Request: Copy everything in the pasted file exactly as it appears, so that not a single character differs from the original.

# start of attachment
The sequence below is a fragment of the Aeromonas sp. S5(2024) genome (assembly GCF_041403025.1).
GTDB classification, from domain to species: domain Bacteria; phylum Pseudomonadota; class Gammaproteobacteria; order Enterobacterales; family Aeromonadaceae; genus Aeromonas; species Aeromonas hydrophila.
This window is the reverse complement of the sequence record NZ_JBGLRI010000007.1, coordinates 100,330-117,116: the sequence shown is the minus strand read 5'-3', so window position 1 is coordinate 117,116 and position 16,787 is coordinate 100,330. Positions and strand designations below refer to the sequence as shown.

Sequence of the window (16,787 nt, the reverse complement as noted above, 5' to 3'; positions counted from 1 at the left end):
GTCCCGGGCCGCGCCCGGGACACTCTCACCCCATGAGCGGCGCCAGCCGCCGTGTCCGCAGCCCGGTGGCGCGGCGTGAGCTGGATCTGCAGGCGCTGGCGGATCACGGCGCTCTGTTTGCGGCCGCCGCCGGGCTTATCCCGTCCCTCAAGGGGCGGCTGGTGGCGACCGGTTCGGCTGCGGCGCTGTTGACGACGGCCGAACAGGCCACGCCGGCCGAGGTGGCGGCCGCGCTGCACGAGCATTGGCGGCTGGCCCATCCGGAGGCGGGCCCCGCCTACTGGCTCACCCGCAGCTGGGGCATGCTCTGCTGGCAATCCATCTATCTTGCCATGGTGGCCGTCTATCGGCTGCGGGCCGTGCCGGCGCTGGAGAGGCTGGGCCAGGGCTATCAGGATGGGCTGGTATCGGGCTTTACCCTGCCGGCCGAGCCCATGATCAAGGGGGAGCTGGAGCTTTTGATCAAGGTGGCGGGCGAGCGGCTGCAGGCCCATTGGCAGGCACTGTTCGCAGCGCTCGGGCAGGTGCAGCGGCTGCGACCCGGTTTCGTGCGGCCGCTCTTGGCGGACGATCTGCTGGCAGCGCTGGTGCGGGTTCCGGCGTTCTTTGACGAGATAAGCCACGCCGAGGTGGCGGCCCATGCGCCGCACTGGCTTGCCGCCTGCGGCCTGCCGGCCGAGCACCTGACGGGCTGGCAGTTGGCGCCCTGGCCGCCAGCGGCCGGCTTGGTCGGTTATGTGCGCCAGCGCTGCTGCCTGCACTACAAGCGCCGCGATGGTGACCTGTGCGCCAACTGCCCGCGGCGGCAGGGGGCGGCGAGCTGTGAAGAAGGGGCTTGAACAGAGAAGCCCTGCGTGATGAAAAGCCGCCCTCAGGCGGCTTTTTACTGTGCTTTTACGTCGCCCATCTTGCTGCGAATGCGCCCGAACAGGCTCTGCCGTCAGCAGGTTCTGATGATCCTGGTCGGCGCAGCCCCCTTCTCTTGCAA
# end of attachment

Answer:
The sequence below is a fragment of the Aeromonas sp. S5(2024) genome (assembly GCF_041403025.1).
GTDB classification, from domain to species: domain Bacteria; phylum Pseudomonadota; class Gammaproteobacteria; order Enterobacterales; family Aeromonadaceae; genus Aeromonas; species Aeromonas hydrophila.
This window is the reverse complement of the sequence record NZ_JBGLRI010000007.1, coordinates 100,330-117,116: the sequence shown is the minus strand read 5'-3', so window position 1 is coordinate 117,116 and position 16,787 is coordinate 100,330. Positions and strand designations below refer to the sequence as shown.

Sequence of the window (16,787 nt, the reverse complement as noted above, 5' to 3'; positions counted from 1 at the left end):
GTCCCGGGCCGCGCCCGGGACACTCTCACCCCATGAGCGGCGCCAGCCGCCGTGTCCGCAGCCCGGTGGCGCGGCGTGAGCTGGATCTGCAGGCGCTGGCGGATCACGGCGCTCTGTTTGCGGCCGCCGCCGGGCTTATCCCGTCCCTCAAGGGGCGGCTGGTGGCGACCGGTTCGGCTGCGGCGCTGTTGACGACGGCCGAACAGGCCACGCCGGCCGAGGTGGCGGCCGCGCTGCACGAGCATTGGCGGCTGGCCCATCCGGAGGCGGGCCCCGCCTACTGGCTCACCCGCAGCTGGGGCATGCTCTGCTGGCAATCCATCTATCTTGCCATGGTGGCCGTCTATCGGCTGCGGGCCGTGCCGGCGCTGGAGAGGCTGGGCCAGGGCTATCAGGATGGGCTGGTATCGGGCTTTACCCTGCCGGCCGAGCCCATGATCAAGGGGGAGCTGGAGCTTTTGATCAAGGTGGCGGGCGAGCGGCTGCAGGCCCATTGGCAGGCACTGTTCGCAGCGCTCGGGCAGGTGCAGCGGCTGCGACCCGGTTTCGTGCGGCCGCTCTTGGCGGACGATCTGCTGGCAGCGCTGGTGCGGGTTCCGGCGTTCTTTGACGAGATAAGCCACGCCGAGGTGGCGGCCCATGCGCCGCACTGGCTTGCCGCCTGCGGCCTGCCGGCCGAGCACCTGACGGGCTGGCAGTTGGCGCCCTGGCCGCCAGCGGCCGGCTTGGTCGGTTATGTGCGCCAGCGCTGCTGCCTGCACTACAAGCGCCGCGATGGTGACCTGTGCGCCAACTGCCCGCGGCGGCAGGGGGCGGCGAGCTGTGAAGAAGGGGCTTGAACAGAGAAGCCCTGCGTGATGAAAAGCCGCCCTCAGGCGGCTTTTTACTGTGCTTTTACGTCGCCCATCTTGCTGCGAATGCGCCCGAACAGGCTCTGCCGTCAGCAGGTTCTGATGATCCTGGTCGGCGCAGCCCCCTTCTCTTGCAA